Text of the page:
Spatial Data Model

A. Spatial Data Model
GIS is the data that controls the spatial data. Any functionality that makes the GIS environment is distinguished from other analyzes is that rooted in the authenticity of spatial data [Hur03].

Explain the phenomenon of spatial data related to geographic location relative to the earth's surface (georeferenced) digital format from the appearance of the map, the shape coordinate points, and symbols that define the elements of drawing (cartography), and is associated with the attribute data stored in tables -table for an explanation of the spatial data (georelational data structure).

Spatial data models fall into two basic categories, namely model vector data and raster data model. The following will explain both the spatial data model.

A.1 Vector Data Model
Vector data model represents each feature into a row in the table and form features defined by the point x, y in space. These features may have different characteristics or location of points, lines or polygons. [Hur03].

Locations such as customer address is represented as a point which has a pair of geographic coordinates. Lines, such as rivers or roads, represented as a series of coordinate pairs. Polygon defined by the boundary and is represented by a closed polygon. All that can be defined legally, such as packages of ground; administrative, such as counties. When analyzing the data vector, most of the analysis involves the attributes of the table data layer.

Three kinds of vector data model is:

A. Point (point)

Point is the simplest graphical representation for an object [Hur03]. This representation does not have the dimensions but can be identified on the map and can be displayed on the monitor screen by using symbols.

Object representation point
2. Line (line)

The line is a linear form that will connect at least two points and used to present the two-dimensional objects [Hur03]. Objects or entities that can be represented by lines such as roads, rivers, power lines, water lines.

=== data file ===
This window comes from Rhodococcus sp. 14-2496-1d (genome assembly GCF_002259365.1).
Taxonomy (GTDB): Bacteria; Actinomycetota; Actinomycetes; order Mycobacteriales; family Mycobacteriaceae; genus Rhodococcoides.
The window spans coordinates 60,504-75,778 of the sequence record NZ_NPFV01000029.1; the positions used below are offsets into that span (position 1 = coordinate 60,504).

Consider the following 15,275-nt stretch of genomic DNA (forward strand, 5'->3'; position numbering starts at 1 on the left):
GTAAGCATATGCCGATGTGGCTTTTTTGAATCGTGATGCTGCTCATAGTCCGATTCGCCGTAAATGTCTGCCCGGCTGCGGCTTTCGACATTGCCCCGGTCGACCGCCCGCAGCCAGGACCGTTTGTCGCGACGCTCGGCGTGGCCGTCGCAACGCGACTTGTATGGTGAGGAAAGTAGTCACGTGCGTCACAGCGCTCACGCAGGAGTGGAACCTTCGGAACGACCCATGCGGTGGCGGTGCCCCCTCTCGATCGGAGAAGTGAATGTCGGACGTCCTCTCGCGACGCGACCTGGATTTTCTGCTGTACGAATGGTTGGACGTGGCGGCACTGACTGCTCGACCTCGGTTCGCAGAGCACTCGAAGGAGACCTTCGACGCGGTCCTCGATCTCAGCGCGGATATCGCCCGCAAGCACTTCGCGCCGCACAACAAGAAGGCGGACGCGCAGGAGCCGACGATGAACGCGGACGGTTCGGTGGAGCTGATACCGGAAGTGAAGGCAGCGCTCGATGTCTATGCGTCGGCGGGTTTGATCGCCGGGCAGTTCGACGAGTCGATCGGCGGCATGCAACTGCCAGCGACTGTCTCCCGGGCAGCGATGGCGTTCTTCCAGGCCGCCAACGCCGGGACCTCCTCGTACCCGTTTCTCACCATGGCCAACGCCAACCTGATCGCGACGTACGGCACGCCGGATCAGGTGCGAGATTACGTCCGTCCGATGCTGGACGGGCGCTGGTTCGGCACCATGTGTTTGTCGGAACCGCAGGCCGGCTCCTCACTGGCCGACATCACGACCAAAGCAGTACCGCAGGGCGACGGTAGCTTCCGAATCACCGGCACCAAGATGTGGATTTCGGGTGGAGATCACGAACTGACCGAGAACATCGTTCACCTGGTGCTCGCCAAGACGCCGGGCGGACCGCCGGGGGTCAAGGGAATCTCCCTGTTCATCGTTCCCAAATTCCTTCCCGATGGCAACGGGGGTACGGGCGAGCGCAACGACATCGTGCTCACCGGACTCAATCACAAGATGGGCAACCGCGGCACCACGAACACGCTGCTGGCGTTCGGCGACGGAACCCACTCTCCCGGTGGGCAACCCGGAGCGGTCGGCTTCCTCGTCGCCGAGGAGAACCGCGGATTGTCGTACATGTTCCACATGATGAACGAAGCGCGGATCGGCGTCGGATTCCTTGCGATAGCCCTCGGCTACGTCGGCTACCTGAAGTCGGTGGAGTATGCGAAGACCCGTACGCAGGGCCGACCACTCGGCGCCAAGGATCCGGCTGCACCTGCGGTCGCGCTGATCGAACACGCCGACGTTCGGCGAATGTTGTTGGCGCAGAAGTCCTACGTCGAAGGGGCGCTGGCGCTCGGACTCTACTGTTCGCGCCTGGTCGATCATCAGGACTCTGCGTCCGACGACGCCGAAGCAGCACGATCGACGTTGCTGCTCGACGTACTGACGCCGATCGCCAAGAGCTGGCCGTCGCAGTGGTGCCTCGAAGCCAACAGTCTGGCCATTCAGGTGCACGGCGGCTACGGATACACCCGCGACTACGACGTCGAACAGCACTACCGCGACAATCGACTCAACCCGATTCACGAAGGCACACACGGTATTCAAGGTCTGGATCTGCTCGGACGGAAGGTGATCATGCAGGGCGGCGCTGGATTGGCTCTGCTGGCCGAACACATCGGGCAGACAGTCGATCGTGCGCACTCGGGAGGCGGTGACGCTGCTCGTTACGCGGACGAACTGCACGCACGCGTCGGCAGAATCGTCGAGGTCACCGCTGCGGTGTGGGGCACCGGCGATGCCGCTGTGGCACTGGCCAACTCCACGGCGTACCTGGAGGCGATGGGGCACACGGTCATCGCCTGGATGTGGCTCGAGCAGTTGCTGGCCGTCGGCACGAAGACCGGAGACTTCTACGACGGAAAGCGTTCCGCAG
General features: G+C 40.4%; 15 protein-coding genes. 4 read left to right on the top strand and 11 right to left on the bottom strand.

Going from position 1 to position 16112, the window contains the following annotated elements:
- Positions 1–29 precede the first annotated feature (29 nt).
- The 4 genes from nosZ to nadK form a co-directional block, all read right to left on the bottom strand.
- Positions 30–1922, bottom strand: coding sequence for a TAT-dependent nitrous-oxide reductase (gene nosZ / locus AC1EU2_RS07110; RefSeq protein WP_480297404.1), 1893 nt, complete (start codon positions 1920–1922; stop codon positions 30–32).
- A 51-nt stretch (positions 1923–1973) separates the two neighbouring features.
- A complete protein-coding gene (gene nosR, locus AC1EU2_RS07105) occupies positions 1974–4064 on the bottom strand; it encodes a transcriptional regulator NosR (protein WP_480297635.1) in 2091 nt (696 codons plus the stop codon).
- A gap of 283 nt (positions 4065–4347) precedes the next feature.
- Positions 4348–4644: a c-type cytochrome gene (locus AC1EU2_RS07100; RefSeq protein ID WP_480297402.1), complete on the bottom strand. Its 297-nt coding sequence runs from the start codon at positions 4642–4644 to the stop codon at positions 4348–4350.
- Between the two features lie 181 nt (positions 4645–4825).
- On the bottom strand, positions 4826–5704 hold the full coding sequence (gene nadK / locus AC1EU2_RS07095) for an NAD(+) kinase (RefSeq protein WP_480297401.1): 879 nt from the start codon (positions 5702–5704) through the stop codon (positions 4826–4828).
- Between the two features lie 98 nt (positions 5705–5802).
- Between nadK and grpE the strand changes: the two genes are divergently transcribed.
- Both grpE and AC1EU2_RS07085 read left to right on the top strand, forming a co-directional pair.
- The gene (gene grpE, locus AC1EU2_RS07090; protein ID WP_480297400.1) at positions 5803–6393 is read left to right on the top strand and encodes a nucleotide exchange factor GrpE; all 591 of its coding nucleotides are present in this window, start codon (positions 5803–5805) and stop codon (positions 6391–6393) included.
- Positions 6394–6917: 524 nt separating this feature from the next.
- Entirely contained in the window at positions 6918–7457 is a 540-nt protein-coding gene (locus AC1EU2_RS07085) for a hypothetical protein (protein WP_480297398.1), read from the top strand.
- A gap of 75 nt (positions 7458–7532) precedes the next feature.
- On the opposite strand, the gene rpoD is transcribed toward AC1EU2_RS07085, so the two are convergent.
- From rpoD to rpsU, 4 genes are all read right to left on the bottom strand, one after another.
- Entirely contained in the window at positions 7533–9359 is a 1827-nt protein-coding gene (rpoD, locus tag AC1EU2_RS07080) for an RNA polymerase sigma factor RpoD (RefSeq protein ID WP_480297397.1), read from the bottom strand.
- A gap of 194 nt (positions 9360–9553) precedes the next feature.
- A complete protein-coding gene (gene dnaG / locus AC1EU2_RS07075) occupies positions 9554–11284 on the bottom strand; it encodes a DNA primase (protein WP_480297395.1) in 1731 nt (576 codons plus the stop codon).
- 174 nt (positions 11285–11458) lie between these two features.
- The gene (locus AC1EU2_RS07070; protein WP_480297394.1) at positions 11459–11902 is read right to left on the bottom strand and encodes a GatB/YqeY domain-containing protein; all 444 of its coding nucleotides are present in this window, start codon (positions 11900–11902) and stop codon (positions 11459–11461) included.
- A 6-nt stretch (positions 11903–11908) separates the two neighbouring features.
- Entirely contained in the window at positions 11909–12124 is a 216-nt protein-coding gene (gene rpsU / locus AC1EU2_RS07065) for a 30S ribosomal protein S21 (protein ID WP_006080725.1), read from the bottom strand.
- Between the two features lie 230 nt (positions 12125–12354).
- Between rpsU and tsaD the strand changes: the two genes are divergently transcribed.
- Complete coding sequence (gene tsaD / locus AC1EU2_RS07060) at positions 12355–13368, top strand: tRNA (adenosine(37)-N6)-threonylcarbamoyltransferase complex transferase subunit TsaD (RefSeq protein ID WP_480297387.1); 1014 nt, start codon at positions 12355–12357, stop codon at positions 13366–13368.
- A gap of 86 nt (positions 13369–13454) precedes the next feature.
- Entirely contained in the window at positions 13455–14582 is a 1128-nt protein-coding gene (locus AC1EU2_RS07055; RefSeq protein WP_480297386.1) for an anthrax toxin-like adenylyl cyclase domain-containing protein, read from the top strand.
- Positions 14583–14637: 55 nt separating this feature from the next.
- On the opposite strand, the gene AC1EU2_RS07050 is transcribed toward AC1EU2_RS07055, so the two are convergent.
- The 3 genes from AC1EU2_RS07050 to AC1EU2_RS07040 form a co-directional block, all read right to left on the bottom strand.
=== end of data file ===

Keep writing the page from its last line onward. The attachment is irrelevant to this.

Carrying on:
Object representation of lines
3. Polygons (polygons)

Polygons used to represent two-dimensional objects, eg: Island, the administrative area, the boundaries of land parcels is an entity that is generally represented as a polygon. At least one polygon bounded by three lines of three points that converge to form the field. Polygon has a broad spatial properties, roving isolated or connected to the other, incised (pun intended), and overlapping.

A.2 Raster Data Model
Raster data model represents features in the form of a continuous matrix. Each layer represents one attribute (although other attributes can be incorporated into the cell matrix). Spatial entities are stored in the raster layer functionality that is related by elements of the map. Examples of raster spatial entities are sources of satellite imagery (eg Ikonos).

Representation Raster Data
B. Non-Spatial Data Model
Non-spatial data is data that represent aspects of the description of the phenomenon being modeled that includes items and properties, so that the information submitted will be more diverse. Examples of non-spatial data are: Name of the District, total population, number of male population, number of female residents, district name, address of government offices, web site address, name of the mountain.